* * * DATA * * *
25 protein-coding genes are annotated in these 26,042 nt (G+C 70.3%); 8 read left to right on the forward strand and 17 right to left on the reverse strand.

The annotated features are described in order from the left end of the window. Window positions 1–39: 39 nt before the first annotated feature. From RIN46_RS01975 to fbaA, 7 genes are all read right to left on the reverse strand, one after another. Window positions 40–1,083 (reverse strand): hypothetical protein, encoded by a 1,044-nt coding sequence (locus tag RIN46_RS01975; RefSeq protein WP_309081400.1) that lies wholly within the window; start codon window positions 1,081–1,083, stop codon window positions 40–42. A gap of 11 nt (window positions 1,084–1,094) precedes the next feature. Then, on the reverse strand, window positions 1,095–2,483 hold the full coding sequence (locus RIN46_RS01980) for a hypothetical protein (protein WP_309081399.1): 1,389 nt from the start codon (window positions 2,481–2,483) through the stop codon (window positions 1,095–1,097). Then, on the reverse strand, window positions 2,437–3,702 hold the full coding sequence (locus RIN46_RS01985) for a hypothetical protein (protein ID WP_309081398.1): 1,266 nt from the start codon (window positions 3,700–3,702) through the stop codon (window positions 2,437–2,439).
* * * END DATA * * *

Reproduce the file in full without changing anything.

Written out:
25 protein-coding genes are annotated in these 26,042 nt (G+C 70.3%); 8 read left to right on the forward strand and 17 right to left on the reverse strand.

The annotated features are described in order from the left end of the window. Window positions 1–39: 39 nt before the first annotated feature. From RIN46_RS01975 to fbaA, 7 genes are all read right to left on the reverse strand, one after another. Window positions 40–1,083 (reverse strand): hypothetical protein, encoded by a 1,044-nt coding sequence (locus tag RIN46_RS01975; RefSeq protein WP_309081400.1) that lies wholly within the window; start codon window positions 1,081–1,083, stop codon window positions 40–42. A gap of 11 nt (window positions 1,084–1,094) precedes the next feature. Then, on the reverse strand, window positions 1,095–2,483 hold the full coding sequence (locus RIN46_RS01980) for a hypothetical protein (protein WP_309081399.1): 1,389 nt from the start codon (window positions 2,481–2,483) through the stop codon (window positions 1,095–1,097). Then, on the reverse strand, window positions 2,437–3,702 hold the full coding sequence (locus RIN46_RS01985) for a hypothetical protein (protein ID WP_309081398.1): 1,266 nt from the start codon (window positions 3,700–3,702) through the stop codon (window positions 2,437–2,439).